The drivers 'were taken from their vehicles and shot. I do not know if they are dead,' spokesman Paul Fykes from the British UN base in Vitez said. At least eight British Warrior armoured personnel carriers rushed to the scene, outside the town of Novi Tavnik, a central Bosnian area about 62 miles northwest of Sarajevo, and were 'trying to quell the violence', Mr Fykes said.
In Vitez, Muslim gunmen forced British United Nations troops to surrender their weapons and made them lie face down on the ground before marching them off like prisoners of war, UN sources said.
One of the Muslims hit a British soldier on the head with his gun, and the rest of the British troops were forced to get out of the armored cars. The Britons were marched off to stand by a fence and one fighter loosed off his Kalashnikov a matter of inches from one British soldier's feet.
The attack began when five Muslim fighters with Bosnian police insignia approached two UN Spartan armoured vehicles. while their British commander was checking his map. The commander radioed his base for help, but two men climbed onto the Spartan, one pointing his Kalashnikov at the Briton's head and the other tearing down the radio aerials.
The 500-truck convoy to Tuzla, organised by local officials in in the town, had been travelling without a military escort, because it did not fall under the UN umbrella. But British troops have mounted frequent patrols along its route.
Croat women stopped the convoy with banners reading, 'Everyone needs food'. Sources said uniformed Croat fighters then arrived in cars, and, brandishing their Kalashnikovs sub-machine guns, looted the vehicles.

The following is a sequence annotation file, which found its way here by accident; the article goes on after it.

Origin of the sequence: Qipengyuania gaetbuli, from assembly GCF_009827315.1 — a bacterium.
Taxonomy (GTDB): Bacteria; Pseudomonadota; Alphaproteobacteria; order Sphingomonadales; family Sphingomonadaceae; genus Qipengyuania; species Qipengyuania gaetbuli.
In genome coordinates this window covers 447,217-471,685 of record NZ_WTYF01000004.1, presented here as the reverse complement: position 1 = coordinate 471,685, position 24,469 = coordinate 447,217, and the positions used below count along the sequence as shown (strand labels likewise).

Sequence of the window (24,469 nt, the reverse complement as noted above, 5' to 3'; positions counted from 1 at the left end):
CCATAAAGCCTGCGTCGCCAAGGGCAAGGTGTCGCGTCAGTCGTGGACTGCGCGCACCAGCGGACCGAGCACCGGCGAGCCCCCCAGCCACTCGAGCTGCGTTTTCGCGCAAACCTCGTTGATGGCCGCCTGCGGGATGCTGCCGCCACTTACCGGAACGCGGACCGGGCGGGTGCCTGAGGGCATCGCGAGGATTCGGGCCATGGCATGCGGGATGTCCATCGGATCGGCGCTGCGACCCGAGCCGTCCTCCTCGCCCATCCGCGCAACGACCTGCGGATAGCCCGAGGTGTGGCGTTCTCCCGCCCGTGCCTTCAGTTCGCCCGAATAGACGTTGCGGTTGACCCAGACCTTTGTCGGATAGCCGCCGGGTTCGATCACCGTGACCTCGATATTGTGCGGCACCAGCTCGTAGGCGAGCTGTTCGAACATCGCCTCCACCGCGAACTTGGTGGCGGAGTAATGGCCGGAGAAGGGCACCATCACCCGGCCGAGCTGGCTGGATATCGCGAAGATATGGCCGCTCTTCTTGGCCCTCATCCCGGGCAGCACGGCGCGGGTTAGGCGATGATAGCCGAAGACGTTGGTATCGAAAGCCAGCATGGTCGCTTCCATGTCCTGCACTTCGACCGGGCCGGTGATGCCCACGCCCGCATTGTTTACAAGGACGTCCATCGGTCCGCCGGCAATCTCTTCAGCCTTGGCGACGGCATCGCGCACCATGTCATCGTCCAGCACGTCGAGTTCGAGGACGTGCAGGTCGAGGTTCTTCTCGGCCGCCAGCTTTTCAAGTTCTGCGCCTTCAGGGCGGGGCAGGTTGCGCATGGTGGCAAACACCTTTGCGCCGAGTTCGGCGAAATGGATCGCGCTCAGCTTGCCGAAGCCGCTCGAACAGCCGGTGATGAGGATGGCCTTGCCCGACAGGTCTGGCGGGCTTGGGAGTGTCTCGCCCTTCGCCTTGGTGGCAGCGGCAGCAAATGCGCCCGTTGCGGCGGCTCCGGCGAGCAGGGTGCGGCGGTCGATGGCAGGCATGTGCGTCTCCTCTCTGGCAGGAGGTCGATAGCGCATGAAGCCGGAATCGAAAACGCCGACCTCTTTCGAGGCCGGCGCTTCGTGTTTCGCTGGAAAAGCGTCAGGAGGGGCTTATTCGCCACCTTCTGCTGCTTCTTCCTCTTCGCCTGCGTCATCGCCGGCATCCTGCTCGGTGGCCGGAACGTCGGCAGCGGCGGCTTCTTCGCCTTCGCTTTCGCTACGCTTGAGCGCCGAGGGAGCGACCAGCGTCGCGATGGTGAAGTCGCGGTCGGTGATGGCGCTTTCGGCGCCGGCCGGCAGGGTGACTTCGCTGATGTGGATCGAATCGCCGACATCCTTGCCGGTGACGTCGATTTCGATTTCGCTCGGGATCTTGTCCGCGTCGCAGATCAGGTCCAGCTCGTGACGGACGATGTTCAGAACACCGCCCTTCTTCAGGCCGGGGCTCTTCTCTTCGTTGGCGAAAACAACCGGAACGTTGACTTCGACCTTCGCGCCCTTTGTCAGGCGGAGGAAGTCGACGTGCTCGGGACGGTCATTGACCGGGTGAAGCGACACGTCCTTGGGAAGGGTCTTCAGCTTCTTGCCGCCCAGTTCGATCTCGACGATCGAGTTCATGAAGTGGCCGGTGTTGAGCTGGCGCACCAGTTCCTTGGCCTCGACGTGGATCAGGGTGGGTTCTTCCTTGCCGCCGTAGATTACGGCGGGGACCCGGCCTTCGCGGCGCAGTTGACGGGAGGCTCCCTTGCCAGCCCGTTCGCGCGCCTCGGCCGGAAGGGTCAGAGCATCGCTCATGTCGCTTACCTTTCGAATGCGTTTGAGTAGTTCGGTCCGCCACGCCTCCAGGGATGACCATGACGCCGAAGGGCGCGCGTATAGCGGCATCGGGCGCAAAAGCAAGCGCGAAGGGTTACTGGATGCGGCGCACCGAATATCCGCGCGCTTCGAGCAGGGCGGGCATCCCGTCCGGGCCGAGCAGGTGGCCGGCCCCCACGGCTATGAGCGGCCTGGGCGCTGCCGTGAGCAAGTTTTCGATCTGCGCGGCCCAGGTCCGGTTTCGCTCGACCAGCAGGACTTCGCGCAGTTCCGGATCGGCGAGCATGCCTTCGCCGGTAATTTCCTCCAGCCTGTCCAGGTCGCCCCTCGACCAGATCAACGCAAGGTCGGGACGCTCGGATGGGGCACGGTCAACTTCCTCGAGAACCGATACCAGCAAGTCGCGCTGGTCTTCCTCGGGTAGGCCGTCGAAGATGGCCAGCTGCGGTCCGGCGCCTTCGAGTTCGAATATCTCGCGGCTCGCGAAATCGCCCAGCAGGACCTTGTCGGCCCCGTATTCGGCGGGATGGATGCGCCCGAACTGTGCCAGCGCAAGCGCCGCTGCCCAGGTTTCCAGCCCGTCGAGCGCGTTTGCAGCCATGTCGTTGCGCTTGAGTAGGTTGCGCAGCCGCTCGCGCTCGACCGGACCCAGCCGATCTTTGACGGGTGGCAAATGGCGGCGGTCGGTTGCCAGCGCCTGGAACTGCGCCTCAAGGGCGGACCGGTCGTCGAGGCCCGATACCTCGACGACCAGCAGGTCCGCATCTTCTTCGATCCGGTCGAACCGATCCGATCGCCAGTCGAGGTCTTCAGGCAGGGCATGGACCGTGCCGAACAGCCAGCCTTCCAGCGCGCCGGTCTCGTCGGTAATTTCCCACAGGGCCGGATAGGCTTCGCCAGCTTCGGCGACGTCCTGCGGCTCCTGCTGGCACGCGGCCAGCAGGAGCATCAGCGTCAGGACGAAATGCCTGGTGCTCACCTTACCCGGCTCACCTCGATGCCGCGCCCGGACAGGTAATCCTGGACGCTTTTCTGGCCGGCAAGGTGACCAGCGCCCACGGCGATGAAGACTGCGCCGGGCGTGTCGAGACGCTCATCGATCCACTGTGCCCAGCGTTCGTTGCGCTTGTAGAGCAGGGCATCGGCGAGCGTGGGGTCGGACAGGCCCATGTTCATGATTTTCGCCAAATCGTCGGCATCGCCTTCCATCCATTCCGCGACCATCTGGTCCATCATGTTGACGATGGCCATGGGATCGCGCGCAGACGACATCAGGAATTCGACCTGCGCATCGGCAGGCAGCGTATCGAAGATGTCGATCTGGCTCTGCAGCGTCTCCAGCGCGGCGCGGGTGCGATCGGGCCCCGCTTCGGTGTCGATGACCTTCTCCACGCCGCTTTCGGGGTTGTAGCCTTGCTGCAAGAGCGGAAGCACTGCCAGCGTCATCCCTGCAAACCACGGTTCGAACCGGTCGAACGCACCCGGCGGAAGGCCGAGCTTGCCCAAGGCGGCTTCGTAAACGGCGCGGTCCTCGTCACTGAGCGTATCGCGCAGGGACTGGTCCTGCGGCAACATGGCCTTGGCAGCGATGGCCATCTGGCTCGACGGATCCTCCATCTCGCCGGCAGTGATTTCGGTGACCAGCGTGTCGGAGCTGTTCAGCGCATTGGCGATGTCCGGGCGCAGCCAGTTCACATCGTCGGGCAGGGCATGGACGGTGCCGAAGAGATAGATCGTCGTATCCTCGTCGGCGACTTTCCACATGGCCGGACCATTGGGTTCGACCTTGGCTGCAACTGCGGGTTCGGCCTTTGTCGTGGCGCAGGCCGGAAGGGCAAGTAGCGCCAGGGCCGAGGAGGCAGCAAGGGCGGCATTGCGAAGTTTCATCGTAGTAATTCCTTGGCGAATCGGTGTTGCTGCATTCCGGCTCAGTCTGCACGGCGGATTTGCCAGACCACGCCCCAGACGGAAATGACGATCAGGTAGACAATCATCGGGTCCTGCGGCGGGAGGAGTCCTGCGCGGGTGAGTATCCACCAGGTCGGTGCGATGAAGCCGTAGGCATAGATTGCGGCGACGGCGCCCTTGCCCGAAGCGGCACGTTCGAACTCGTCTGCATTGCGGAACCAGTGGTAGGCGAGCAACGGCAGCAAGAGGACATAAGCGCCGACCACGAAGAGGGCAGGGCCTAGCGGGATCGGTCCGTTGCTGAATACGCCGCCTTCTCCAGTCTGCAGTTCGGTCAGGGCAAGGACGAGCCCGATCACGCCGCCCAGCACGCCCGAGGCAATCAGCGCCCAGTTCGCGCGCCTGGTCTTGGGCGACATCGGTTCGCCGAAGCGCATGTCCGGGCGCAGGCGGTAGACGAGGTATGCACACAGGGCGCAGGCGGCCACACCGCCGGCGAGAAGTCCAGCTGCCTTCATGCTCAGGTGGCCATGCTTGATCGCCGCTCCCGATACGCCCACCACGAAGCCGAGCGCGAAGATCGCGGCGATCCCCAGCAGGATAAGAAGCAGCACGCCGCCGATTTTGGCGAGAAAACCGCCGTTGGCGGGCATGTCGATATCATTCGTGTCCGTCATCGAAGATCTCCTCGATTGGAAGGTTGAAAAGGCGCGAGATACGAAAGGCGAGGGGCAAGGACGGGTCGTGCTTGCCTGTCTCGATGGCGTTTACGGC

Croats tried to snatch journalists' cameras and in a scene of chaos Croat women attacked two foreign reporters with shovels. Journalists departing later heard gunfire in the darkness.
Cedrick Thornberry, the top UN official in former Yugoslavia, said the situation in Central Bosnia now 'has the marks of anarchy in which local commanders do not appear to be complying with central authority'.
General Milivoj Petkovic, the Croat supreme commander who earlier signed a ceasefire accord with his Muslim counterpart, rushed to the scene to rein in the fighters in negotiations with a British peace-keeping officer, the sources said.
The convoy had taken advantage of a general ceasefire signed by rival Croat and Muslim commanders yesterday afternoon to move into central Bosnia from Prozor to the south. It was carrying food and medical supplies to Muslim and Croat communities in and around Tuzla.
Muslim forces have been shelling and burning Croatian villages around the town of Travnik. Thousands of Bosnian Croatian civilians fled the fighting, some even seeking shelter with their Serbian enemies.
Up to 2,000 Bosnian Croat refugees from Travnik were expected to cross Bosnian Serb lines into Croatia last night. A convoy of 29 International Red Cross lorries and 50 private cars left Serb-held Mount Vlasic for the five-hour journey to the Croatian town of Novska.
Women climbing on board the Red Cross lorries at Mount Vlasic spoke of their surprise at the warm treatment they received at the hands of their former Serb enemies. 'We were trembling because we did not know what to expect,' said a woman from the village of Ovcari, near Travnik. 'Once we arrived we realised these people are the same as we are. They are human beings.'
Colonel Milovan Milutinovic, a Serb spokesman, accused British UN forces in central Bosnia of failing to halt the fighting in Travnik. 'They did nothing to stop the bloodshed, they just withdrew to their barracks in nearby Vitez,' he said.
The Muslims have imprisoned several hundred Croats inside the city, he added. 'A message has to be sent to the international community to save these people, before it is too late.
Croatia's deputy Prime Minister, Vladimir Seks, told Croatian television Croatia would have to review its treatment of 266,00 Bosnian refugees, 80 per cent of whom are Muslim, after the Muslim army offensive.
The Mufti of Croatia and Slovenije, Sevko Omerbasic, said Mr Seks's statement was a thinly veiled threat against Bosnian Muslims in the country.
The Bosnia President, Alija Izetbegovic paid a suprise visit to the Croatian capital, Zagreb, yesterday but failed to see President Franjo Tudjman, who was returning from a visit to China cut short by the fighting. Mr Izetbegovic, apparently looking to shore up his flagging relations with Catholic Croatia, said he would meet the Pope today in Rome.Reuse content